Rekindling forgotten relationships with plants has put me in touch with the old ways to remember.
My path as an herbalist began in New York City of all places, with the weeds. The ‘weeds’ are ancient medicines, old allies with humans, only recently forgotten. Getting to know these resilient species triggered something deep within me: the profound familiarity of working with the plant world for healing.
Cultivating a relationship with the medicinal weeds growing in my Brooklyn neighborhood wove me back into my environment. By pursuing the path of herbal medicine, I found my path home. As I dug deep into the phytochemical complexity of plant medicine and human physiology, I came to recognize the sophistication of seemingly simple home remedies, prepared by my Slovenian grandmother when I was young. I knew then I had to return to Slovenia; my own path as an herbalist is a continuation of generations that had come before me.
My return to Slovenia as an adult, to pursue research on Slovene plant medicine, yielded the profound wisdom enfolded within folk stories, stories told to me when I visited my family there as a child. My research was truly that, re-search. I had the opportunity to look more closely, and to find deeper meaning in what I thought I knew. My re-search began by looking backwards, firstly to my childhood then into the lives of my family members, to the deep roots of our ancestry and heritage.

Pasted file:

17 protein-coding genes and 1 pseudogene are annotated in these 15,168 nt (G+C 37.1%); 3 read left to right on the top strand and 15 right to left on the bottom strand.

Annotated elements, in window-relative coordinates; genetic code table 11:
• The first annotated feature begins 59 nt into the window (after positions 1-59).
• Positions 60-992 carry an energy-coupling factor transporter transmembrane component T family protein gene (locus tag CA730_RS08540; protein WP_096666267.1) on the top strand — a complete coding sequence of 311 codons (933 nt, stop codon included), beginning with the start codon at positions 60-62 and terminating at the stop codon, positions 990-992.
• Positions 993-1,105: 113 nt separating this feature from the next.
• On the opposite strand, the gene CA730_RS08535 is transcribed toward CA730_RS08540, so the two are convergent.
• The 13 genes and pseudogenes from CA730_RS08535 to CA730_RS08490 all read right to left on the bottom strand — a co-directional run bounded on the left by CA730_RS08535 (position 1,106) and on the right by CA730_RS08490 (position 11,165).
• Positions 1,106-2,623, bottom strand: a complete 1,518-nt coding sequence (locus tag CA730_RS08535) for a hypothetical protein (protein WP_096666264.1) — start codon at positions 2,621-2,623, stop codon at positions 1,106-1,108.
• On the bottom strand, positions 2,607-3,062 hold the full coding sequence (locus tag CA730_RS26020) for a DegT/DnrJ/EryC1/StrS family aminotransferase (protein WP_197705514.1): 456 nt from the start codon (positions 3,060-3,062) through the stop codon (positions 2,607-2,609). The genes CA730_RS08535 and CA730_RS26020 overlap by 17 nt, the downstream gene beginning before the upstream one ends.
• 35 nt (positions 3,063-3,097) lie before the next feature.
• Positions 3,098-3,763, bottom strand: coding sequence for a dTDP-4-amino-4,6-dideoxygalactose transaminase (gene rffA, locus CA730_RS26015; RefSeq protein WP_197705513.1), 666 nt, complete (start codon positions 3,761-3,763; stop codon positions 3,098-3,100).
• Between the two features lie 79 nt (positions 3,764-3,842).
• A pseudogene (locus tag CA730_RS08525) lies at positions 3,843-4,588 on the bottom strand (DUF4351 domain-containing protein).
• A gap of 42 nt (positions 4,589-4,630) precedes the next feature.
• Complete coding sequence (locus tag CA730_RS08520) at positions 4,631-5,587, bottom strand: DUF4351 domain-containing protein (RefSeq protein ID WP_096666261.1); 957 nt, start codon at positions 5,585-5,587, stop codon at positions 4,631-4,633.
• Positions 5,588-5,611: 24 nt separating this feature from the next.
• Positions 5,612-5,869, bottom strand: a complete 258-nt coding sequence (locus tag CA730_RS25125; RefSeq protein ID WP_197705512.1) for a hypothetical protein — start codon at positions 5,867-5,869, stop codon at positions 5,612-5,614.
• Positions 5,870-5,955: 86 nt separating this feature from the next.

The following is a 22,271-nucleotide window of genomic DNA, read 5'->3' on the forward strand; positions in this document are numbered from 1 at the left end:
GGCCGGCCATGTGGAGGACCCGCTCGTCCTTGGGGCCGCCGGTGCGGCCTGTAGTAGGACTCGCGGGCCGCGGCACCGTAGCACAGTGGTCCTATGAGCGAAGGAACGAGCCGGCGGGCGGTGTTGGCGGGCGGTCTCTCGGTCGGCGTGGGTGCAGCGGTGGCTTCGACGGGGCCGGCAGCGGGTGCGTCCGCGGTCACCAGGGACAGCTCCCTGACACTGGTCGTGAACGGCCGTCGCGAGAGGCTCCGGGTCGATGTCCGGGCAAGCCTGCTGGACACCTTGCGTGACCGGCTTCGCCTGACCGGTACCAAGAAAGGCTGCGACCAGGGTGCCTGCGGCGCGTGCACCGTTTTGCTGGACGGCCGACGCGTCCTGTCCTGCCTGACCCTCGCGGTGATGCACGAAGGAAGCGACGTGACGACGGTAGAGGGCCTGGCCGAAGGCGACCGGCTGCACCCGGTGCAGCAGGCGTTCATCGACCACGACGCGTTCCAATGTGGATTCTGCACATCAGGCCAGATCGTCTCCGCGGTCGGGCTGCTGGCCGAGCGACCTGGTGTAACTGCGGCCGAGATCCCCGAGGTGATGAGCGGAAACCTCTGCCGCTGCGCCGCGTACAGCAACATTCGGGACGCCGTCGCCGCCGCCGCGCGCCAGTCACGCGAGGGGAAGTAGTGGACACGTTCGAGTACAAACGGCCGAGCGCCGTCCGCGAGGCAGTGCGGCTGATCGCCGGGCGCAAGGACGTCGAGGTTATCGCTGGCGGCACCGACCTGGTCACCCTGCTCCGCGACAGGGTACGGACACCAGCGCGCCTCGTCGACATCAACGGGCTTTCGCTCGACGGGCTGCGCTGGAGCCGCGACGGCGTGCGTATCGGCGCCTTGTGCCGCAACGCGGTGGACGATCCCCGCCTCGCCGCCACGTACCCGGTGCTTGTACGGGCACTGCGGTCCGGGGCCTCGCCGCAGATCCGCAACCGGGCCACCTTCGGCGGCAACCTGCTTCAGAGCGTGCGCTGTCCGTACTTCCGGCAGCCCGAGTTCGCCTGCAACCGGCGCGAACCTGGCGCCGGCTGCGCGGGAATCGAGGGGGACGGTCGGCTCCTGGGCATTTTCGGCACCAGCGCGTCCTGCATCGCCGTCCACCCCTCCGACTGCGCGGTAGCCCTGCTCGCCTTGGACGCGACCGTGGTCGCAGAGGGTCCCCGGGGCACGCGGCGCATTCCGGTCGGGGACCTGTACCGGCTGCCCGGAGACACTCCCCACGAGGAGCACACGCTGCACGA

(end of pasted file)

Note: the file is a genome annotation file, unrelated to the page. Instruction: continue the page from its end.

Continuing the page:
During walks or afternoon sits in the garden, I would ask my family members about a particular plant or old remedy and a family story would spring forth. These stories were at times lighthearted, magical and nostalgic, other times traumatic, devastating and full of loss. I soon learned that asking about what I thought to be neutral information, was in fact tugging on the exposed portion of a very intricately connected and sensitive nerve.
Traditions and folkways are so embedded in the personal, in the rituals and goings on of the day to day. I can’t separate the medicinal uses and properties of plants from the stories they evoke. Each plant is a portal into a web of relationships, the personal tied to the cultural, the cultural to mythical.
My project of going back to Slovenia to learn about the traditional uses of plant medicine in Slovene culture is a life long journey. My return to Slovenia each year is a pilgrimage. I am a seed sent forth, far away to adapt to new conditions and environments. I am returning to understand my roots. Between the seed and the root I grow, I bear fruit.